Provided that you find a way to stimulate their physiological needs, they will be more than happy to follow your commands and the house rules. This, however, will require that you take extra steps to integrate the dog into your family life.

Long Haired Dachshund Behavior

We already mentioned that this dog was originally bred for hunting purposes, and as such, it retains many of the traits that its direct ancestors shared. For this reason, you will notice that the dog loves to dig holes with every chance it gets.

The dog also has a high prey drive and will enthusiastically chase birds or smaller animals on a regular basis. They may also chase other dogs around, especially the ones they’ve been acquainted with, regardless of their size.

If you have a backyard, be prepared to catch the dog burrowing from time to time, an activity it might be very hard to prevent using regular means. Many owners have found that it’s best to simply limit the dog’s burrowing rather than deny it altogether, mostly because of how difficult it is to do so.

Long Haired Dachshund Black and White

Long Haired Dachshund Temperament

Even though these dogs aren’t particularly aggressive, they won’t back down from a confrontation with other dogs and even humans. Their stubbornness makes them quite difficult to engage and it may also cause you a lot of frustration at the dog park.

We talked about the miniature version earlier, well small Dachshunds are definitely more yappy and aggressive than larger ones. Mind you, most Dachshunds are vocal and inquisitive to some extent, but it’s usually the smaller ones that constantly get in trouble.

Another thing to point out is that these dogs can be quite unpredictable around unfamiliar people, so be prepared to correct the dog whenever it gets into a barking fit directed at a stranger. They may also do that around other dogs, which needless to say, is guaranteed to cause conflict in the long run.

Is A Long Haired Dachshund A Good Family Dog?

By most accounts, a Long Haired Dachshund can be rather difficult to socialize, even when exposed to tame ideas from an early age. It is best that you keep these dogs separated from other pets and to always supervise their interaction with other dogs.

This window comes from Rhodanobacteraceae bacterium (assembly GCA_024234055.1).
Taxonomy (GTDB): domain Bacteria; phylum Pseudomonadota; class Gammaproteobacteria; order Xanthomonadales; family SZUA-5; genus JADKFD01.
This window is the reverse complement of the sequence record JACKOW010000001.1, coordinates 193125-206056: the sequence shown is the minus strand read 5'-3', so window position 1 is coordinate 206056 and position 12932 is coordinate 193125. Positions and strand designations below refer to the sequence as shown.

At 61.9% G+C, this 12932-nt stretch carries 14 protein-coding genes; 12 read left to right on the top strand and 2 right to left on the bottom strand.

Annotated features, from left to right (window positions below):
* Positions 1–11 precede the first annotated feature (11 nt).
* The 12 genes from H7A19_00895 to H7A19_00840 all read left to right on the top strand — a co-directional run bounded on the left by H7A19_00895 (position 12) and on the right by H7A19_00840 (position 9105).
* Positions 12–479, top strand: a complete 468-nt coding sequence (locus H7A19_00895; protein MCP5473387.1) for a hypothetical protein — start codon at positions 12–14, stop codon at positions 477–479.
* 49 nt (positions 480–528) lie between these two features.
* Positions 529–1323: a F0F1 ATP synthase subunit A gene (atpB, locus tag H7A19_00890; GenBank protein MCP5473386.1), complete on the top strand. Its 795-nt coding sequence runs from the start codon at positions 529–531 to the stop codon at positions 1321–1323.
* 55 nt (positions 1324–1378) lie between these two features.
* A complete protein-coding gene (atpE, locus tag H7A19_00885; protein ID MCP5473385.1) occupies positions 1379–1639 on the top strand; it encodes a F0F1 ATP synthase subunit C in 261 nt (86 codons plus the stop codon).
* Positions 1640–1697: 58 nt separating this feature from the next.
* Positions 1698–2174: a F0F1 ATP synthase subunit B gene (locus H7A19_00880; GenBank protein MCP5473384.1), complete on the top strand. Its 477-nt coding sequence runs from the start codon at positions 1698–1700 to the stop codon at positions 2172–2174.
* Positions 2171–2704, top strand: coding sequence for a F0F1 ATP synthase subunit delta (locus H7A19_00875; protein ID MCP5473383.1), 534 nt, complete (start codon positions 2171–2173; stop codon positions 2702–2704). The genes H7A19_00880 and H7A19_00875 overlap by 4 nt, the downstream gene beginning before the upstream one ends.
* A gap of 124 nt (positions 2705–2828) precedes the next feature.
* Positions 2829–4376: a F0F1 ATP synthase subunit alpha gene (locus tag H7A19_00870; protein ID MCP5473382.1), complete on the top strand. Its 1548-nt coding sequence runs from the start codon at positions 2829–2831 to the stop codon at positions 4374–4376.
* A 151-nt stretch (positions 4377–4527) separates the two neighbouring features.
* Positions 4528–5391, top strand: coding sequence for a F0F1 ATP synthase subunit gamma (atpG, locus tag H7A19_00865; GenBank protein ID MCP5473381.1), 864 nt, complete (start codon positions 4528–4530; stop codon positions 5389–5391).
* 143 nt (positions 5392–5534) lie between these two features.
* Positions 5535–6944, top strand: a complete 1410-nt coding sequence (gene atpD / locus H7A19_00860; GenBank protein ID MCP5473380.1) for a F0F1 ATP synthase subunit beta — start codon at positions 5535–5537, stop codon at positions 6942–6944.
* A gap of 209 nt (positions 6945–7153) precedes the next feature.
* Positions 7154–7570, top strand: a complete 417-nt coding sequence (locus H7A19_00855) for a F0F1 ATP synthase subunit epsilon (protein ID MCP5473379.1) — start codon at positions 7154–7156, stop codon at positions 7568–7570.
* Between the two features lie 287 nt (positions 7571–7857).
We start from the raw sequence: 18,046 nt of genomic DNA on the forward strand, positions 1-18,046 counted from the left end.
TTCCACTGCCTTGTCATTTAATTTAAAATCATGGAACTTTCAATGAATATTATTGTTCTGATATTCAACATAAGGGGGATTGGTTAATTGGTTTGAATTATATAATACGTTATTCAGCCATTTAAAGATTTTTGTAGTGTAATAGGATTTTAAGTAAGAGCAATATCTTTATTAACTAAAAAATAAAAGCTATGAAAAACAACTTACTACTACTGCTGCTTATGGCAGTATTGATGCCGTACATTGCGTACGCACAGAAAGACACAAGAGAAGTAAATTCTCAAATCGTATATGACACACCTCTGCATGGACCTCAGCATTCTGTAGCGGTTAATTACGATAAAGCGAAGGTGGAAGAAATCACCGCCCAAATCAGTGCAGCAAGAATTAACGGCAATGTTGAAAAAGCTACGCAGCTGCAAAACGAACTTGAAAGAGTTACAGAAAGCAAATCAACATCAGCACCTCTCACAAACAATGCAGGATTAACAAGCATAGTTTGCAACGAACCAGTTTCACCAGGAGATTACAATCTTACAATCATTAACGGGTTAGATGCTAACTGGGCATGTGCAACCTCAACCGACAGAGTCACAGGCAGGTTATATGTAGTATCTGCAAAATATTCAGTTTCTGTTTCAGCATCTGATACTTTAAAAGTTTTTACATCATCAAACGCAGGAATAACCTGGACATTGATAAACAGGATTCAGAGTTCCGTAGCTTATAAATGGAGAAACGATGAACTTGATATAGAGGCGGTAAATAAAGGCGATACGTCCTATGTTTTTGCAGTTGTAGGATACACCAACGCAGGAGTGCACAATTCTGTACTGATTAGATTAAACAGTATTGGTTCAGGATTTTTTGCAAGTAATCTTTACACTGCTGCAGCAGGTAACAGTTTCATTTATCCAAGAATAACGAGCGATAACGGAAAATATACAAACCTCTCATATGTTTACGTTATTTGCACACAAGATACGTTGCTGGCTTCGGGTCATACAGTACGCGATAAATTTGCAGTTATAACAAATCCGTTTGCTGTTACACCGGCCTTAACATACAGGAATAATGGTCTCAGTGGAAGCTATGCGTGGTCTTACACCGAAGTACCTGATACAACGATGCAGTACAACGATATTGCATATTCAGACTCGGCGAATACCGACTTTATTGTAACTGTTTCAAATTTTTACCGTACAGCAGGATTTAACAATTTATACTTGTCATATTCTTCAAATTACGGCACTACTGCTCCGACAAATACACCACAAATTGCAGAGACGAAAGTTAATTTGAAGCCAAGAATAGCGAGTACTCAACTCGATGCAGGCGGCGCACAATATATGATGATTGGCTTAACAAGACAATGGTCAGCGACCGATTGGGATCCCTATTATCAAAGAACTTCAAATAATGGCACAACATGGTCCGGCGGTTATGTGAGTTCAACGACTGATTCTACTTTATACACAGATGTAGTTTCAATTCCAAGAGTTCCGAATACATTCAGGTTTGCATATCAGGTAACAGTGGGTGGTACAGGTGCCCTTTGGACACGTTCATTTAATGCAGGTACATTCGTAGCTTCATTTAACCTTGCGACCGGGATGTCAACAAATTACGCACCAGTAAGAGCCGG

It also needs to be said that they aren’t the best dogs for families with small children on account of how easily they nip and bite whenever they are frustrated. This may cause your children a world of hurt in the long run, which may, in turn, affect their relationship with the pooch.

Caring For A Long Haired Dachshund

Due to its size, a Long Haired Dachshund has no quarrels with living in an apartment or having a limited choice of routines to keep itself occupied during the day. This makes the dog perfect for urban living or for small houses with no backyard.

Now, it should be said that these pooches are quite difficult to care for as far as maintenance is concerned. So unless you have experience caring for dogs, you might find it a tad tiresome to care for the doggie’s every need.

Not only are these dogs in constant need of grooming, but they are also prone to gaining weight if you do not exercise them regularly. In fact, what they eat has less to do with gaining weight than constant exercise.

Exercise

It is important that you take the dog for a walk at least one hour on a daily basis. You can supplement the dog’s walking time with exercises at the park or a more rigorous training regimen, what’s important is that the dog moves a lot every day.

These dogs also tend to become restless and hyperactive if they’re not getting the required exercise. To balance things out, you can try breaking down the hourly walks into two or three 30-minute walks on a regular basis.

Grooming & Shedding

A Long Haired Dachshund stands out through its long coat of hair, a hair so long that it can sometimes reach the ground when it walks. As such, the dog requires regular haircuts and grooming to match. The coat will also get dirty quite often, and yet you are advised to refrain from giving the dog a bath.